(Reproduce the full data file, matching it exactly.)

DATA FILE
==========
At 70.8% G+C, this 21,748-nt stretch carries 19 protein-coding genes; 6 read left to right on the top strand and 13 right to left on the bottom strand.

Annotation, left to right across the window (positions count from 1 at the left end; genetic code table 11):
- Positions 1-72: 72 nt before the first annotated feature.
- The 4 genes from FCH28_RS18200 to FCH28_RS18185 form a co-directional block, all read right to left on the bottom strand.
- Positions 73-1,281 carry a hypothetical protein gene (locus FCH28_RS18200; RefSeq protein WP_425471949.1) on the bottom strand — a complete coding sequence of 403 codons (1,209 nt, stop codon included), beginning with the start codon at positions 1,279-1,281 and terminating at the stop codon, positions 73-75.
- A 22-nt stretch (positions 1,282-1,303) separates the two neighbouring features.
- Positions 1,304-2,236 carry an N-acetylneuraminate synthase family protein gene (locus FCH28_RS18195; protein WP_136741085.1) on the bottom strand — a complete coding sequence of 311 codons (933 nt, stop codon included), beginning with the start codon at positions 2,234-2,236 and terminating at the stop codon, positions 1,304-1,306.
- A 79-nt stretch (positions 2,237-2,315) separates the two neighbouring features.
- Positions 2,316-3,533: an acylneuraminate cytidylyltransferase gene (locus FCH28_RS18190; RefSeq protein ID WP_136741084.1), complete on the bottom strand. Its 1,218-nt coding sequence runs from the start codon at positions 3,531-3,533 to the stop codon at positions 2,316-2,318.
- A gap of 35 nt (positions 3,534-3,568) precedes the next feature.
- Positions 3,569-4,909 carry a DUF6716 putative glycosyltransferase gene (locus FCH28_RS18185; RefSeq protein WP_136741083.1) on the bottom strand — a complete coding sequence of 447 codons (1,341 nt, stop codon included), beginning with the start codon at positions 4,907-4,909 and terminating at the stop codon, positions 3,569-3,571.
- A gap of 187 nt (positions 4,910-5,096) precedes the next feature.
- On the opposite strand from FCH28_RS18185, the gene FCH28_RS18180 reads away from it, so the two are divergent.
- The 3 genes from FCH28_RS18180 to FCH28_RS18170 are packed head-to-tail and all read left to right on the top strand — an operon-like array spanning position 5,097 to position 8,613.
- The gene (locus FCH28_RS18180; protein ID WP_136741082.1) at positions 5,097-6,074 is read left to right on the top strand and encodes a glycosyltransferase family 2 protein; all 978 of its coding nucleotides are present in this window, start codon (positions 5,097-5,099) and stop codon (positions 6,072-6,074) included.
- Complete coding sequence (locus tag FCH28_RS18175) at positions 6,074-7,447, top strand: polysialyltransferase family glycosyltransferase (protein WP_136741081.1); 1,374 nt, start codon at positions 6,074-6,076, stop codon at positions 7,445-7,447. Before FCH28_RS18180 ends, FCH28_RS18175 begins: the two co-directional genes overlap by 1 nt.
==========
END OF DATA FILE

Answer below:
At 70.8% G+C, this 21,748-nt stretch carries 19 protein-coding genes; 6 read left to right on the top strand and 13 right to left on the bottom strand.

Annotation, left to right across the window (positions count from 1 at the left end; genetic code table 11):
- Positions 1-72: 72 nt before the first annotated feature.
- The 4 genes from FCH28_RS18200 to FCH28_RS18185 form a co-directional block, all read right to left on the bottom strand.
- Positions 73-1,281 carry a hypothetical protein gene (locus FCH28_RS18200; RefSeq protein WP_425471949.1) on the bottom strand — a complete coding sequence of 403 codons (1,209 nt, stop codon included), beginning with the start codon at positions 1,279-1,281 and terminating at the stop codon, positions 73-75.
- A 22-nt stretch (positions 1,282-1,303) separates the two neighbouring features.
- Positions 1,304-2,236 carry an N-acetylneuraminate synthase family protein gene (locus FCH28_RS18195; protein WP_136741085.1) on the bottom strand — a complete coding sequence of 311 codons (933 nt, stop codon included), beginning with the start codon at positions 2,234-2,236 and terminating at the stop codon, positions 1,304-1,306.
- A 79-nt stretch (positions 2,237-2,315) separates the two neighbouring features.
- Positions 2,316-3,533: an acylneuraminate cytidylyltransferase gene (locus FCH28_RS18190; RefSeq protein ID WP_136741084.1), complete on the bottom strand. Its 1,218-nt coding sequence runs from the start codon at positions 3,531-3,533 to the stop codon at positions 2,316-2,318.
- A gap of 35 nt (positions 3,534-3,568) precedes the next feature.
- Positions 3,569-4,909 carry a DUF6716 putative glycosyltransferase gene (locus FCH28_RS18185; RefSeq protein WP_136741083.1) on the bottom strand — a complete coding sequence of 447 codons (1,341 nt, stop codon included), beginning with the start codon at positions 4,907-4,909 and terminating at the stop codon, positions 3,569-3,571.
- A gap of 187 nt (positions 4,910-5,096) precedes the next feature.
- On the opposite strand from FCH28_RS18185, the gene FCH28_RS18180 reads away from it, so the two are divergent.
- The 3 genes from FCH28_RS18180 to FCH28_RS18170 are packed head-to-tail and all read left to right on the top strand — an operon-like array spanning position 5,097 to position 8,613.
- The gene (locus FCH28_RS18180; protein ID WP_136741082.1) at positions 5,097-6,074 is read left to right on the top strand and encodes a glycosyltransferase family 2 protein; all 978 of its coding nucleotides are present in this window, start codon (positions 5,097-5,099) and stop codon (positions 6,072-6,074) included.
- Complete coding sequence (locus tag FCH28_RS18175) at positions 6,074-7,447, top strand: polysialyltransferase family glycosyltransferase (protein WP_136741081.1); 1,374 nt, start codon at positions 6,074-6,076, stop codon at positions 7,445-7,447. Before FCH28_RS18180 ends, FCH28_RS18175 begins: the two co-directional genes overlap by 1 nt.